In addition to the framework itself, there are also tools that developers use to make it easier to work with React. Let’s take a look at a few of them.
1. React Developer Tools
React Developer Tools has to be at the top of the list because it’s extremely simple to use. It’s a Chrome extension you can install from the Chrome Web Store for free. It only takes a few seconds to install and gives you so much in the same browser in which your app is running, so you don’t have to cycle through applications.
It adds two new tabs to Chrome DevTools — the Components tab and the Profiler tab. The Components tab will allow you to inspect components in your app. It shows all components on the page in a tree view along with their props, which you can edit on a panel on the right to test changes before adding them to your code. The Profiler tab allows you to record performance information to find bottlenecks in your code and improve speed and responsiveness.
2. React Sight
React Sight is another Chrome extension that adds a tab to Chrome DevTools. It goes hand-in-hand with React Developer Tools, so you’ll have to have the latter installed first to download React Sight.
With this tool, you can visualize all the components in your app in a tree diagram to help you understand how they interact with each other. By hovering over the components in the tree, you can see their current state and props.
Storybook is a tool that allows developers to build components and pages in React in isolation. That means you can try new styles and functionalities in your components without worrying about breaking or otherwise affecting the rest of your app. Once a component works the way you want, you can add it to your app seamlessly.
Reactide is the first dedicated integrated development environment (IDE) for React web application development. An IDE is a software for building applications that combines developer tools into one graphical user interface (GUI). That’s helpful because that means you can do all of your React development in Reactide. It even has a built-in browser that automatically renders the React project when you open any file. You don’t have to worry about node server configuration to get started coding your React app. It has many other features that you would expect in an IDE like hot module reloading, a component tree view that shows a live representation of your project, and more.
5. React Proto
React Proto is a prototyping tool for React that minimizes the gap between designer and developer. With React Proto, you can quickly create, drag, drop, and resize components to design a visual representation of the app you want to build before you write any code. You can also define parent and child components along with their props and state. When you finish, you can export the files you created for use in your React project.
6. Create React App
Create React App is a tool for React developers that is named for just what it does. To use it, you have to have Node Package Manager (NPM) and Node Package Execute (NPX) installed on your system. Then all you have to do is run one command to create a complete React project, instead of configuring a new project.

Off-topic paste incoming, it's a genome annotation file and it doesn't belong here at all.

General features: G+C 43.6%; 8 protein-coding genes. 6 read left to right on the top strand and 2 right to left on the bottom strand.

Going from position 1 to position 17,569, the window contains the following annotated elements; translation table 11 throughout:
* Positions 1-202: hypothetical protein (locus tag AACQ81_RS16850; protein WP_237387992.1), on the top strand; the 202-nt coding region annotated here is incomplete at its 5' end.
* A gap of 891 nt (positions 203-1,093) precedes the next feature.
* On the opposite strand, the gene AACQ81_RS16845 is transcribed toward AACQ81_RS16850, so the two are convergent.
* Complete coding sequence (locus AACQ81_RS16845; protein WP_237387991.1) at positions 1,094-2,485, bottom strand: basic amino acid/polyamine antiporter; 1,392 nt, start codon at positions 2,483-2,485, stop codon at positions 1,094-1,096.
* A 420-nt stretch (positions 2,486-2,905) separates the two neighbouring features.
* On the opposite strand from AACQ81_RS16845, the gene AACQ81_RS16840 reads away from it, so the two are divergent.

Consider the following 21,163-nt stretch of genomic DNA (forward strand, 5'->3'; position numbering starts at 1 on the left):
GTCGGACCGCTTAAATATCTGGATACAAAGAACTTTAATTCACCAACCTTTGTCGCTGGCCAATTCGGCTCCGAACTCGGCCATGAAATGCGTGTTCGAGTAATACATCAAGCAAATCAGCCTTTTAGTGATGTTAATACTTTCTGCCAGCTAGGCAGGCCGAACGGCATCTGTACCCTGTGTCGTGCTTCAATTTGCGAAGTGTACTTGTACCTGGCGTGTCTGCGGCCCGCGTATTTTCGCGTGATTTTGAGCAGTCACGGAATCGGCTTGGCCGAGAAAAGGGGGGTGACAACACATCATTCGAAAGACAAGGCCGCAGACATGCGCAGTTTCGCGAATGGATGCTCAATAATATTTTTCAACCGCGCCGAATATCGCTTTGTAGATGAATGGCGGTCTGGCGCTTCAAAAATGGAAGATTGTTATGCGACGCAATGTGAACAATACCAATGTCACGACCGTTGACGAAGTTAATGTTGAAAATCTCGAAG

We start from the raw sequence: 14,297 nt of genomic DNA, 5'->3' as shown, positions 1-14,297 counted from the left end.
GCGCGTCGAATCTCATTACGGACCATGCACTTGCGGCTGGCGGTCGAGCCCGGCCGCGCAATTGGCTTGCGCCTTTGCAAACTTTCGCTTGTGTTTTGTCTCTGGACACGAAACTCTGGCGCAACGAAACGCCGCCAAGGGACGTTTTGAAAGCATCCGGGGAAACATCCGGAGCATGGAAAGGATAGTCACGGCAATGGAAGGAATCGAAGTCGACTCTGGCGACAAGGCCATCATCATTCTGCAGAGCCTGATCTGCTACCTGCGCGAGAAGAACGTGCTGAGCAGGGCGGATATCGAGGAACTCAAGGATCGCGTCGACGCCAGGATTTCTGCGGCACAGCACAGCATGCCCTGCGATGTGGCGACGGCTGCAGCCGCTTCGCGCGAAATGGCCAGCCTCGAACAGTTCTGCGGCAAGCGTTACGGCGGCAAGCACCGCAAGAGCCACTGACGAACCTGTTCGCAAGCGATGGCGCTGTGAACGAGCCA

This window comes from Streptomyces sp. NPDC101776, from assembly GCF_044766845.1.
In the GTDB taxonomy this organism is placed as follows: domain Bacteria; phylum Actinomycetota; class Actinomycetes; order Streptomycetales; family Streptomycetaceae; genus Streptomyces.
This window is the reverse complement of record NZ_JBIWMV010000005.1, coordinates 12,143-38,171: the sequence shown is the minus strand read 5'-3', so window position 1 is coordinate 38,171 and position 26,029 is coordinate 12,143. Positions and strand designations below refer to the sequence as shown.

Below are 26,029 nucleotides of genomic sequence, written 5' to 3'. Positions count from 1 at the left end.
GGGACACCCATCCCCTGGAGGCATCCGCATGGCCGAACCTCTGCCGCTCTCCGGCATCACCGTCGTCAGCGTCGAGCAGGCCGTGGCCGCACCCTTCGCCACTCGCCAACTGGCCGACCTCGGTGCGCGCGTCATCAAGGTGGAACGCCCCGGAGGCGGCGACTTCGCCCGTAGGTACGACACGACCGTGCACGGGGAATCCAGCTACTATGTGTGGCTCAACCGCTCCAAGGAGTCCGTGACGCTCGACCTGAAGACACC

8. React Styleguideist
React Styleguideist is an interactive tool that allows you to create and showcase your React components. The interactive playground is beneficial because you can see how components react to props, style, and data changes right in the browser. You can share components with the design and development team in a style guide with editable, live examples.
Bit provides an online platform and command-line tool where you can publish your React components and share them with others. You can also use the components that other developers have shared in your own project. You can browse through these components on the web marketplace and edit and test them out to see which one will work the best in your project.
10. React Studio
React Studio is a visual design tool that allows you to create components and app flows based on your designs without coding knowledge; it lets you create components either visually or in code. It has drawing tools built-in, a mobile viewer, and lets you import files from Sketch.
React — and all of the tools that make it easier to use — help you work smarter, not harder. So it’s no wonder why so many companies use it and why learning React can open the door to many new career opportunities.
And while it might seem intimidating to get started, know that it’s totally possible to master these skills on your own time. As one Codecademy learner put it: “I think discipline and commitment are almost more important than motivation. If you have both, then it’s smooth sailing." (You can read more about his journey from working in accounting to becoming a React & Native Developer using Codecademy courses here.)
If you’re ready to dive in, you can get started today with our Learn React course. This course will help you develop a strong understanding of React concepts and help you build three complete applications with React.
Once you have a working knowledge of React, it’s a good idea to expand on your skills. Learn Redux will teach you the state management library most often used with React that makes it easier to handle data in your app. And Learn React Router will teach you how to enable your single-page application to function like a multi-page application without antiquated page refreshes.
You can also further your skills with our Create a Front-End App with React course; and our Create an Advanced Web App with React and Redux course will show you how to use both libraries together. Building your skill set will help you get an edge in a career as a Front-End Developer, as well as give you a strong background that can be applied in a multitude of tech roles.